Sunday, 20 March 2011

Can I get a ReFound?

So last week we had World of Kitsch's Clare blogging about the wonders of retro furniture, but today we're taking it to the next level in re-usability with a focus on an amazing project for upcycling and second life items for the home. Based here in N. Ireland ReFound takes the old and turns it into new, with the help of some very talented, visionary artists. Visit their website and you'll see the ethos "one man's trash is another man's treasure" as the basis for the ReFound concept. Furniture found in auctions, markets, car-boot sales or donated by friends and supporters, is given a new home until a ReFound artist has chosen a vintage piece to be restyled with a more contemporary feel. The group will also revamp personal items that people know have seen better days but can't bare to part with.

Below, with before and after pictures, ReFound artist Ryan O'Reilly talks about the piece he prepared as part of the initiative. 

"In an ongoing photographic and printmaking project called ‘Day or Night’, I have been documenting remnants of signage, typography and geometric patterns found amongst urban and post-industrial environments, creating prints based on these forms and fragments.

This piece immediately interested me with the opportunity to turn a tarnished commercial object into a decorative piece of furniture. I wanted to reference it's original purpose as a retail shipping crate and included lettering collected from shopfronts and factories across Belfast.

I enjoy the juxtaposition of the traditional and modern in interior design. The painted lid and additional tapered legs are inspired by atomic age furniture while the piece is finished with a Victorian letterpress block (a 288pt Gothic N by DeLittle, York for those interested)."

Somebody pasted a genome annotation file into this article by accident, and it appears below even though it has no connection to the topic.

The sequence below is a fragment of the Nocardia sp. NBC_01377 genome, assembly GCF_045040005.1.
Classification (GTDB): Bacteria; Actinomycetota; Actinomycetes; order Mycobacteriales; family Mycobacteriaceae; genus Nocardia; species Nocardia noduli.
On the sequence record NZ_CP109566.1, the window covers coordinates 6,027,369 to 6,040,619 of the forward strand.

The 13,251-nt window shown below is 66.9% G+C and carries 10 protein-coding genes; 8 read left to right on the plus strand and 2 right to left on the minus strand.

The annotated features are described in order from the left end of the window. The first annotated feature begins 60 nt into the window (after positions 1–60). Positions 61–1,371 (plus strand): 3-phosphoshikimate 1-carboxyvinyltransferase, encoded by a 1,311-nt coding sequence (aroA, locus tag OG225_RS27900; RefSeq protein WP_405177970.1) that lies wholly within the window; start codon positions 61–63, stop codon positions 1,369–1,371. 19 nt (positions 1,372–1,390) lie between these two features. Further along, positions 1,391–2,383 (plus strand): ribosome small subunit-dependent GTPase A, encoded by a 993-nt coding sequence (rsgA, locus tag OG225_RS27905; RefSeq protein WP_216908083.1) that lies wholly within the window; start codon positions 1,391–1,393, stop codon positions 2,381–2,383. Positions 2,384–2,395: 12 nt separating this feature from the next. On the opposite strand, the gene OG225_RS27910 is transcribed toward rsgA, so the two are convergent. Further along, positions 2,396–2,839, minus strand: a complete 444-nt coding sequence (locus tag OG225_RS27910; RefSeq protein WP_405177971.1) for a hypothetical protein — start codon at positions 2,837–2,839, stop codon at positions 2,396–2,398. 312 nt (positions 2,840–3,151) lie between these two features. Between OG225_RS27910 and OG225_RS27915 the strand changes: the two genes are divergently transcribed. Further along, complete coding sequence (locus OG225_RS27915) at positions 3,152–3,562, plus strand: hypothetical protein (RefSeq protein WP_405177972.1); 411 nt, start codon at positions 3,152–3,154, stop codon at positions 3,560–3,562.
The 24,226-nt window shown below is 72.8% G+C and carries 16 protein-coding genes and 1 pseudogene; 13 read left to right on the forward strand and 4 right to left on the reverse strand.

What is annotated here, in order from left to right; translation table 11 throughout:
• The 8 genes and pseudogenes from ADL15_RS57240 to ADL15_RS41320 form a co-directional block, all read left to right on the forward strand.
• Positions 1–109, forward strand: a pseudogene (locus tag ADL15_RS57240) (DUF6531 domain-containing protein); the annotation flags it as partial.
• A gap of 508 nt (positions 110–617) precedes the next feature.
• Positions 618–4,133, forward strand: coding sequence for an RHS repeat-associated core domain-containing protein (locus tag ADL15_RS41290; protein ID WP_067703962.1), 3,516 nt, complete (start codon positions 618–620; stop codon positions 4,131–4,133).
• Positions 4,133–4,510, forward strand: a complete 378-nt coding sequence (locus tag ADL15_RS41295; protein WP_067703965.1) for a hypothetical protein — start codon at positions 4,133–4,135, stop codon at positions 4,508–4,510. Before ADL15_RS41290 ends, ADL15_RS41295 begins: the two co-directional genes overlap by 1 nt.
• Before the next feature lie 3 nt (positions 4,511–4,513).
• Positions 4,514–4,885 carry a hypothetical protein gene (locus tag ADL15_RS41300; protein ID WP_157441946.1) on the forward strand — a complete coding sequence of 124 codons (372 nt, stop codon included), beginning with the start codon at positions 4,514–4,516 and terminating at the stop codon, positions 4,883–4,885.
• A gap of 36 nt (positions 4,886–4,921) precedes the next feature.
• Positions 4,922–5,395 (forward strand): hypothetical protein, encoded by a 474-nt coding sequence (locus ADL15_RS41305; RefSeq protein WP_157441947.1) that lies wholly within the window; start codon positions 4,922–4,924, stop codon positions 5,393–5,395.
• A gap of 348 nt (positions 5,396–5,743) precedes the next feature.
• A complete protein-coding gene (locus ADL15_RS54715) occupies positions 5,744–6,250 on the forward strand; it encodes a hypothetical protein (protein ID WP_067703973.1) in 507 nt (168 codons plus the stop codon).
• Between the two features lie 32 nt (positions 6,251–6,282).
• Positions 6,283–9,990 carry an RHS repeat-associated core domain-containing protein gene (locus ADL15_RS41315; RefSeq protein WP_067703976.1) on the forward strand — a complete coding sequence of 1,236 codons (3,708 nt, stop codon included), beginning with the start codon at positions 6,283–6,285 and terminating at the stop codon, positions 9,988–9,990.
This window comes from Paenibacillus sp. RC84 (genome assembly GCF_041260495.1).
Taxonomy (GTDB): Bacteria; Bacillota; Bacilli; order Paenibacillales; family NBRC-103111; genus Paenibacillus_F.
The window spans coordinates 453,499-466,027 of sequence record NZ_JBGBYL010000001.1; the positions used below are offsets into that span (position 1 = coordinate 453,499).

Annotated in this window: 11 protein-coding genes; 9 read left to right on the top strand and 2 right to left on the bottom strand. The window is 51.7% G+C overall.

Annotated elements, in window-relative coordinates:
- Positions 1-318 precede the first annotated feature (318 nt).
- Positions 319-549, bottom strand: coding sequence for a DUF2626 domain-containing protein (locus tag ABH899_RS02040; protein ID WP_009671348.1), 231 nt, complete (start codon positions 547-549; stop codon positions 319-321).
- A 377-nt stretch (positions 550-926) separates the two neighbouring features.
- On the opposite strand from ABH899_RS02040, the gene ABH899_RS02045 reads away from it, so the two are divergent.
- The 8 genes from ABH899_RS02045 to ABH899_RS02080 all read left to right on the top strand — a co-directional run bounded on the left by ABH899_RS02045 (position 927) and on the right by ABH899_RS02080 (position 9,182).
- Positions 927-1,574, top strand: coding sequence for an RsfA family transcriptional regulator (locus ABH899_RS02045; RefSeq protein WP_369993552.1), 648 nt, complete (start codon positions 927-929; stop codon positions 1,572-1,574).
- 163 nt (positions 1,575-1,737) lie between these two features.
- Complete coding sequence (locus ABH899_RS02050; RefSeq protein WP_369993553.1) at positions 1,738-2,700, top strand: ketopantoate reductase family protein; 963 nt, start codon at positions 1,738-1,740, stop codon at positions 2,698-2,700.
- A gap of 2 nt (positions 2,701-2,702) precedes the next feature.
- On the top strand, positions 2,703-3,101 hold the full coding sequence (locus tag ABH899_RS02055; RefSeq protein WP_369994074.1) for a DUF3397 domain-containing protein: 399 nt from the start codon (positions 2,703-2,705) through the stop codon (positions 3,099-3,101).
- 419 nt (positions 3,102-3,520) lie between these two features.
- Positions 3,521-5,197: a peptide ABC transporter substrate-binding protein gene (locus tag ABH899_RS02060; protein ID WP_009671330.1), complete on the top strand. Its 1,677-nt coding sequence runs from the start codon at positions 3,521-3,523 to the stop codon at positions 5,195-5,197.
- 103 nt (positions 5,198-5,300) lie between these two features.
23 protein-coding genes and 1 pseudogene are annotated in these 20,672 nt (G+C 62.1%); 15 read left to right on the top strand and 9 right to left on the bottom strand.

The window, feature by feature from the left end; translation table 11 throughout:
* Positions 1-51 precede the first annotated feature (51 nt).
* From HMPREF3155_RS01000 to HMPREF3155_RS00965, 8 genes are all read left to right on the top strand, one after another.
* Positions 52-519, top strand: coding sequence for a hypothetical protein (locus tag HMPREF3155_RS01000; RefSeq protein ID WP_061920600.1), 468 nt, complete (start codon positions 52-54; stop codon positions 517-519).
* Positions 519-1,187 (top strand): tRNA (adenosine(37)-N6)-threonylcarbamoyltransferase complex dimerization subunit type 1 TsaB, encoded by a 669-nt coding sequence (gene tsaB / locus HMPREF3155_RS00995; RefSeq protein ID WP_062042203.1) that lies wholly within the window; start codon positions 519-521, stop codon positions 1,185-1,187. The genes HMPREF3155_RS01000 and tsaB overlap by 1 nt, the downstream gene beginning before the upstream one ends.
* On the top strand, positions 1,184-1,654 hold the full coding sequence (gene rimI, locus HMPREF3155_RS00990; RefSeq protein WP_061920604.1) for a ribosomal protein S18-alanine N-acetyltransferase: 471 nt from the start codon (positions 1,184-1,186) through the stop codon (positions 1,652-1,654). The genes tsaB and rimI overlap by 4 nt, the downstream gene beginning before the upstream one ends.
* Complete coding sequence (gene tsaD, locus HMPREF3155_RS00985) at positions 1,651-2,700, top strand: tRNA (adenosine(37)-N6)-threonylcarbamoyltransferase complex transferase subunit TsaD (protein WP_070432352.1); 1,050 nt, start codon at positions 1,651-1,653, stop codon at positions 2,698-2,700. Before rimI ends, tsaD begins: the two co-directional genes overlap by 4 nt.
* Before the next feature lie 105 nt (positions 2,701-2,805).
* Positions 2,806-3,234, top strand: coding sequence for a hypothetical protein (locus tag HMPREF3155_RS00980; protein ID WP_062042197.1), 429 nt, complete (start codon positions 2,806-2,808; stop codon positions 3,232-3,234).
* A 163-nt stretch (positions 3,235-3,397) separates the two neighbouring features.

Ryan O'Reilly is a designer and illustrator based in Belfast. Interested in combinations of music and visual art, he has curated audiovisual exhibitions ‘Oh No! Ulster’s Hidden Reverse’ at the Black Box and ‘Warm Moving Bodies’ at Ormeau Baths Gallery. Ryan has also initiated a broad range of events in his home city including the monthly Black Market art and craft fair, Bop Yestrum club night and many live music performances as a member of the Ordinary Days collective. He is founder and curator of Oscillations, a festival of new international music, art and film. 


You can help support starving artists like Ryan, by visiting and purchasing items on offer. The arts always gets hit hard at times of recession, so supporting initiatives like these that are both creative and eco friendly, is doubly important. The artists also provide a little insight into what inspired them with regards to each piece, a nice little touch to what is a rather lovely sight.

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